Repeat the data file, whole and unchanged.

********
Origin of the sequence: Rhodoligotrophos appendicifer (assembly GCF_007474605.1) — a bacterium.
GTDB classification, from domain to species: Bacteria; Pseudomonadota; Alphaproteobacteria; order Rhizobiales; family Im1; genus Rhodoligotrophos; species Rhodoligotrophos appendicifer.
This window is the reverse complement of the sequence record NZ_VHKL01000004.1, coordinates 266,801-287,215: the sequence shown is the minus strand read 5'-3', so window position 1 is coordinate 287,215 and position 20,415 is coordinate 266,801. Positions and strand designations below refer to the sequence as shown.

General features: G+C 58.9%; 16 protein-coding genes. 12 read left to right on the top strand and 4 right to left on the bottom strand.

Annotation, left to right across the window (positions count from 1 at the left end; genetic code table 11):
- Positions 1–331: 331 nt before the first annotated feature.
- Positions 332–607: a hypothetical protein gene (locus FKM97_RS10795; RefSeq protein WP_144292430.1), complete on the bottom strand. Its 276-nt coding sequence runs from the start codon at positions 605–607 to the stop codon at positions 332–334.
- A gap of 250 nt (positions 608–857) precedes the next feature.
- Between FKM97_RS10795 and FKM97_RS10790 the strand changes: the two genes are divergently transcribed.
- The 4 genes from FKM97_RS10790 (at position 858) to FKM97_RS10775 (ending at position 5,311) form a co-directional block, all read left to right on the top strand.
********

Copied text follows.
Origin of the sequence: Rhodoligotrophos appendicifer (assembly GCF_007474605.1) — a bacterium.
GTDB classification, from domain to species: Bacteria; Pseudomonadota; Alphaproteobacteria; order Rhizobiales; family Im1; genus Rhodoligotrophos; species Rhodoligotrophos appendicifer.
This window is the reverse complement of the sequence record NZ_VHKL01000004.1, coordinates 266,801-287,215: the sequence shown is the minus strand read 5'-3', so window position 1 is coordinate 287,215 and position 20,415 is coordinate 266,801. Positions and strand designations below refer to the sequence as shown.

General features: G+C 58.9%; 16 protein-coding genes. 12 read left to right on the top strand and 4 right to left on the bottom strand.

Annotation, left to right across the window (positions count from 1 at the left end; genetic code table 11):
- Positions 1–331: 331 nt before the first annotated feature.
- Positions 332–607: a hypothetical protein gene (locus FKM97_RS10795; RefSeq protein WP_144292430.1), complete on the bottom strand. Its 276-nt coding sequence runs from the start codon at positions 605–607 to the stop codon at positions 332–334.
- A gap of 250 nt (positions 608–857) precedes the next feature.
- Between FKM97_RS10795 and FKM97_RS10790 the strand changes: the two genes are divergently transcribed.
- The 4 genes from FKM97_RS10790 (at position 858) to FKM97_RS10775 (ending at position 5,311) form a co-directional block, all read left to right on the top strand.